Telephone counseling for physical activity and diet in primary care patients
Eakin, Elizabeth G., Reeves, Marina M., Lawler, Sheleigh P., Graves, Nicholas, Oldenburg, Brian F., Del Mar, Chris, Wilke, Ken, Winkler, Elizabeth, & Barnett, Adrian G. (2009) Telephone counseling for physical activity and diet in primary care patients. American Journal of Preventive Medicine, 36(2), pp. 142-149.
Background: The delivery of effective interventions to assist patients to improve their physical activity and dietary behaviors is a challenge in the busy primary care setting.-----
Design: Cluster RCT with practices randomized to telephone counseling intervention or usual care. Data collection took place from February 2005 to November 2007, with analysis from December 2007 to April 2008.-----
Setting/participants: Four-hundred thirty-four adult patients with type 2 diabetes or hypertension (mean age=58.2 [SD=11.8]; 61% female; mean BMI=31.1 [SD=6.8]) from a disadvantaged community were recruited from ten primary care practices.-----
Intervention: Twelve-month telephone counseling intervention.-----
Main outcome measures: Physical activity and dietary intake were assessed by self-report at baseline, 4, and 12 months.-----
Results: At 12 months, patients in both groups increased moderate-to-vigorous physical activity by a mean of 78 minutes per week (SE=10). Significant intervention effects (telephone counseling minus usual care) were observed for: calories from total fat (decrease of 1.17%; p<0.007), energy from saturated fat (decrease of 0.97%; p<0.007), vegetable intake (increase of 0.71 servings; p<0.039), fruit intake (increase of 0.30 servings; p<0.001), and grams of fiber (increase of 2.23 g; p<0.001).-----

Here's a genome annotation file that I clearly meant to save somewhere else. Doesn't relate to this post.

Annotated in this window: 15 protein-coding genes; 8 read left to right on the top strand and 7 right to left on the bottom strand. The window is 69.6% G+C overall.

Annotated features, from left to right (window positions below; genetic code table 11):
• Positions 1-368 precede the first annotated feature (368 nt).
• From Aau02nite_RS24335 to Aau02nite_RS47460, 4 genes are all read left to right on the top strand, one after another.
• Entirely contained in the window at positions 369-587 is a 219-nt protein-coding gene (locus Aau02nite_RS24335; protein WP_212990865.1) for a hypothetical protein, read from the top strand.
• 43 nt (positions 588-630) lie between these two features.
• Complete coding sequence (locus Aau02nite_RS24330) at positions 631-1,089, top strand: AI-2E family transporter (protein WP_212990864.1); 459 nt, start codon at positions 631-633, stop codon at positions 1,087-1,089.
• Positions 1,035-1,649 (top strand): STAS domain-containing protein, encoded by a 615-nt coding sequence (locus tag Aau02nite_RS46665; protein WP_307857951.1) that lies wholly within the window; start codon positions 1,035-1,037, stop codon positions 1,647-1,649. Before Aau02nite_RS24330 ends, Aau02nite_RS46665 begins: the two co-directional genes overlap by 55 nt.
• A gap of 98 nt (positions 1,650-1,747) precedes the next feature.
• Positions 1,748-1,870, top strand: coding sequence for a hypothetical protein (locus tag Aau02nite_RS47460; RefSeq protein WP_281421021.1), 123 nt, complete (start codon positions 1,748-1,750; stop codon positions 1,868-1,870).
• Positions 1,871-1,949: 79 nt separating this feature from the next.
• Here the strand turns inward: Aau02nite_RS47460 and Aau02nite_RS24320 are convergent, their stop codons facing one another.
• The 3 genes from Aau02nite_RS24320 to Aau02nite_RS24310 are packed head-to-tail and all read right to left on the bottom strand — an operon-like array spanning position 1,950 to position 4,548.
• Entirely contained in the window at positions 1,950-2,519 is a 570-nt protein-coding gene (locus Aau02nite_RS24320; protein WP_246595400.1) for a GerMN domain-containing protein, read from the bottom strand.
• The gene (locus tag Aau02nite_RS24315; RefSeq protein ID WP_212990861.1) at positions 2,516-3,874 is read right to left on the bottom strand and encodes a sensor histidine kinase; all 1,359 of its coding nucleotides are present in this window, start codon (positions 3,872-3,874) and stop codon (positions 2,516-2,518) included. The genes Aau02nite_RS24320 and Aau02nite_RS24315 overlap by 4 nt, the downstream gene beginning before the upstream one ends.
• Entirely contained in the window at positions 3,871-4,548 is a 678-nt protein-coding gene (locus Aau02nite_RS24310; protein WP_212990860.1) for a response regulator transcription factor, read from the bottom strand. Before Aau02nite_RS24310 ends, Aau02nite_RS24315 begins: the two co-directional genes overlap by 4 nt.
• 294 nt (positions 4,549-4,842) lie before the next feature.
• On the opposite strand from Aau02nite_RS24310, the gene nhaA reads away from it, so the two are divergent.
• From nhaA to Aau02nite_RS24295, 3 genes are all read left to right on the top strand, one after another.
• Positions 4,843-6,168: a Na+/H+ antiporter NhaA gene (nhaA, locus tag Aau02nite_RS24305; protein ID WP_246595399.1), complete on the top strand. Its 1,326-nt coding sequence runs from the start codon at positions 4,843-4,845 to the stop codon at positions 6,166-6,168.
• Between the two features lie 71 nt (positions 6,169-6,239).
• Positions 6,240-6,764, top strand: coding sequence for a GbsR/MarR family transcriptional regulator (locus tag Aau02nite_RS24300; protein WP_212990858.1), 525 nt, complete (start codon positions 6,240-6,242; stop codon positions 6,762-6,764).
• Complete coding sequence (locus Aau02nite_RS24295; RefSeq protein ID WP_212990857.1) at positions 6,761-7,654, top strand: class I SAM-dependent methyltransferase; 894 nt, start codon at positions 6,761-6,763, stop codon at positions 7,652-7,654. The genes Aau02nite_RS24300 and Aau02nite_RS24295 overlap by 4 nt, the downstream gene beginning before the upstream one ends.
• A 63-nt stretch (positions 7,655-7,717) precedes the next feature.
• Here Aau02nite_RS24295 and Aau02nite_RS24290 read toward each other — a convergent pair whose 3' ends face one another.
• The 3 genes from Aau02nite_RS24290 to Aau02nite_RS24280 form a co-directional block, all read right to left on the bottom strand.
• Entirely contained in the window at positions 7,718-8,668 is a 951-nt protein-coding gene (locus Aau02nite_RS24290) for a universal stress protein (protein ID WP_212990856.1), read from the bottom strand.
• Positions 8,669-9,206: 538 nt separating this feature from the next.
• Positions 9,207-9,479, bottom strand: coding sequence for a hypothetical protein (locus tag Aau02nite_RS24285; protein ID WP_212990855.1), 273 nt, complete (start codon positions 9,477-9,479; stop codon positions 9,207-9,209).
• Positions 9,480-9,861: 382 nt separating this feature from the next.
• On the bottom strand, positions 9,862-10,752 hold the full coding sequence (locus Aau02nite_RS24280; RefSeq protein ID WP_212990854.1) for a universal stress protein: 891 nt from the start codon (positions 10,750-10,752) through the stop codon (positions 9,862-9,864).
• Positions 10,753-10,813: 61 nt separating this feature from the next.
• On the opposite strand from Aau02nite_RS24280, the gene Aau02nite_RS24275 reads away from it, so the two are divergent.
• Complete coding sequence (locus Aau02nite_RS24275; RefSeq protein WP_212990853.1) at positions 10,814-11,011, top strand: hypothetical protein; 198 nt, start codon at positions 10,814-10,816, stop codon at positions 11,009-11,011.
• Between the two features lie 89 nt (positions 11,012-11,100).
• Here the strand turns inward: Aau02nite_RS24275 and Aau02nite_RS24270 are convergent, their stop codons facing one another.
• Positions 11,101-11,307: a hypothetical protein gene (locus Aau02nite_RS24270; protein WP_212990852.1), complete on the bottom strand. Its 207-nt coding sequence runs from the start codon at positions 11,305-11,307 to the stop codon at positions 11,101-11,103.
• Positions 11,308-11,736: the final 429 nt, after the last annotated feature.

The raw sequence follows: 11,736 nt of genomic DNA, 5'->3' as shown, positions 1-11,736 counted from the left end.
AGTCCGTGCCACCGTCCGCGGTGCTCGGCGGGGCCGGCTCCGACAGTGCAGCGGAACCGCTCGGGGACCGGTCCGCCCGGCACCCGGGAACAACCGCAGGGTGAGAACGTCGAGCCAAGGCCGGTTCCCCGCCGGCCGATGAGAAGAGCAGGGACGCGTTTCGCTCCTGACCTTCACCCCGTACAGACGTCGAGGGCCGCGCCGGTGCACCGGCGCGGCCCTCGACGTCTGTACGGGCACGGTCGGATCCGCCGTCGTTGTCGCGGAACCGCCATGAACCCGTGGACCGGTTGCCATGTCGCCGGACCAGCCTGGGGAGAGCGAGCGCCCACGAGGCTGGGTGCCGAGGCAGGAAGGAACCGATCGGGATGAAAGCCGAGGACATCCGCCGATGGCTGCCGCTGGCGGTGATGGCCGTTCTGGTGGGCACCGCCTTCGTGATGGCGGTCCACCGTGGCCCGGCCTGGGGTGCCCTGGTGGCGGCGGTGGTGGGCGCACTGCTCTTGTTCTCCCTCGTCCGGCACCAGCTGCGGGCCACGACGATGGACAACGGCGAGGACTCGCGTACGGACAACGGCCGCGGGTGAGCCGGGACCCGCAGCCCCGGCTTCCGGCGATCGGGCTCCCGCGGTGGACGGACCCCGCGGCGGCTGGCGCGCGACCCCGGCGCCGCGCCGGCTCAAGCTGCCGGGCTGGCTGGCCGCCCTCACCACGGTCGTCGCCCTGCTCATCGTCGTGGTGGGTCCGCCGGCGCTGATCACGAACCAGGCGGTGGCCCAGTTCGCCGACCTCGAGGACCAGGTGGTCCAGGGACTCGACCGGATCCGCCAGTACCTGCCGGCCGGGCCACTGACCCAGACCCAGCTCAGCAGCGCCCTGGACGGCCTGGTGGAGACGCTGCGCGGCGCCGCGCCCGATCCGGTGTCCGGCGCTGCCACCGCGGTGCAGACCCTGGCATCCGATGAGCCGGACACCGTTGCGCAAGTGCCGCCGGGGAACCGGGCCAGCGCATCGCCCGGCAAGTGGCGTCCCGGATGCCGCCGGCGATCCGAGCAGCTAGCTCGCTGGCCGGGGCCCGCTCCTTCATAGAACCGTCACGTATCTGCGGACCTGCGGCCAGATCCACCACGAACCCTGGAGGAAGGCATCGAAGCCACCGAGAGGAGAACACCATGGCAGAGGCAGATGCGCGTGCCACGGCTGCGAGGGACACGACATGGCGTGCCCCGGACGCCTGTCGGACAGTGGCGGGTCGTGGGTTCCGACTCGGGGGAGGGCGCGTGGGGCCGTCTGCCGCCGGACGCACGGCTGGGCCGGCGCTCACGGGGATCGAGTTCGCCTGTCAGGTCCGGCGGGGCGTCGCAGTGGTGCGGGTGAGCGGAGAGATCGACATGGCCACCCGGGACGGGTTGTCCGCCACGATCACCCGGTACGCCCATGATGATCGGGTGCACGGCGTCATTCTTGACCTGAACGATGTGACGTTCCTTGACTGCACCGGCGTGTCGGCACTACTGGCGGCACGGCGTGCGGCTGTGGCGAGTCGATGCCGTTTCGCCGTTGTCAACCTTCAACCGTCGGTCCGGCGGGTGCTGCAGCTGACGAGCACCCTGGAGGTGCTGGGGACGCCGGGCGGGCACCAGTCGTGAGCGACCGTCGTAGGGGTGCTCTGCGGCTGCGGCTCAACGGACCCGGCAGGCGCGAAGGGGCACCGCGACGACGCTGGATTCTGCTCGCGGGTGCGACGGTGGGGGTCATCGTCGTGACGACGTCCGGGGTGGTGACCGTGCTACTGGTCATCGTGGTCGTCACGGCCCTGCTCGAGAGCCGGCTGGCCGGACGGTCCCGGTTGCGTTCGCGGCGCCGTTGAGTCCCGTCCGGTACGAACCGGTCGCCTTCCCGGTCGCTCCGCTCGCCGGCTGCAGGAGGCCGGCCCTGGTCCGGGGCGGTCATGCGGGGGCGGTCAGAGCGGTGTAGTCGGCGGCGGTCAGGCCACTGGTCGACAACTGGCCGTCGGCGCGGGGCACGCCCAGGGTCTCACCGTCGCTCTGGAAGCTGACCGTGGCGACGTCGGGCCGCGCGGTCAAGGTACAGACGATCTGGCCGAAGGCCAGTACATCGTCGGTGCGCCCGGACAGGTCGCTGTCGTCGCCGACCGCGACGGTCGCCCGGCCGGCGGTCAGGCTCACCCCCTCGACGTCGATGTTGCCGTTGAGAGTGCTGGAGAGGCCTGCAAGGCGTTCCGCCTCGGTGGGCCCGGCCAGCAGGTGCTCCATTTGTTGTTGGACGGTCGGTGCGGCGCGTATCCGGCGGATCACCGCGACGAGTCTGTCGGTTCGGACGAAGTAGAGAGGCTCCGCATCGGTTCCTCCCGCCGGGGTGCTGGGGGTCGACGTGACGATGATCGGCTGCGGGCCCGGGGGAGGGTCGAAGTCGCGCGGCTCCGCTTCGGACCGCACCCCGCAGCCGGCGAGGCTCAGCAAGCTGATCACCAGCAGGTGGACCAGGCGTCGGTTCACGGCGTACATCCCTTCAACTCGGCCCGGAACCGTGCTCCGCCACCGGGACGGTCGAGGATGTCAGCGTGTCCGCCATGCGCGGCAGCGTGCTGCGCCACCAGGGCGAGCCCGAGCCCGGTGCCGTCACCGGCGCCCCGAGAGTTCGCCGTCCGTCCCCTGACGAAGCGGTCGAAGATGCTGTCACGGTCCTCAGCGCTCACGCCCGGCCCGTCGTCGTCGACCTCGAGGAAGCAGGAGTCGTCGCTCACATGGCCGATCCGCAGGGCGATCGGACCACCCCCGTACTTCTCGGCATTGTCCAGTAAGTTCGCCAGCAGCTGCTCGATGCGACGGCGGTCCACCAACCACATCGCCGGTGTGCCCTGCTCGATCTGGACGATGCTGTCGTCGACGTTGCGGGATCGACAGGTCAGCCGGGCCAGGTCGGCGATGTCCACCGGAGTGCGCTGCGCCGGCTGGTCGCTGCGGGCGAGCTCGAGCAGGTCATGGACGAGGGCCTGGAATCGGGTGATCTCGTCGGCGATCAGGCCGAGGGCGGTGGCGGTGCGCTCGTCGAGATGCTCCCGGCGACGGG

Conclusions The study targeted a challenging primary care patient sample and, using a telephone-delivered intervention, demonstrated modest improvements in diet and in physical activity. Results suggest that telephone counseling is a feasible means of delivering lifestyle intervention to primary care patients with chronic conditions—patients whose need for ongoing support for lifestyle change is often beyond the capacity of primary healthcare practitioners.
Impact and interest:
Citation counts are sourced monthly from and citation databases.
These databases contain citations from different subsets of available publications and different time periods and thus the citation count from each is usually different. Some works are not in either database and no count is displayed. Scopus includes citations from articles published in 1996 onwards, and Web of Science® generally from 1980 onwards.
Citations counts from theindexing service can be viewed at the linked Google Scholar™ search.
|Item Type:||Journal Article|
|Keywords:||Health Behaviour, Chronic Disease, Diabetes, Hypertension|
|Subjects:||Australian and New Zealand Standard Research Classification > MEDICAL AND HEALTH SCIENCES (110000) > PUBLIC HEALTH AND HEALTH SERVICES (111700) > Health Promotion (111712)|
|Divisions:||Current > QUT Faculties and Divisions > Faculty of Health
Current > Institutes > Institute of Health and Biomedical Innovation
Current > Schools > School of Public Health & Social Work
|Deposited On:||30 Apr 2009 05:39|
|Last Modified:||29 Feb 2012 13:49|
Repository Staff Only: item control page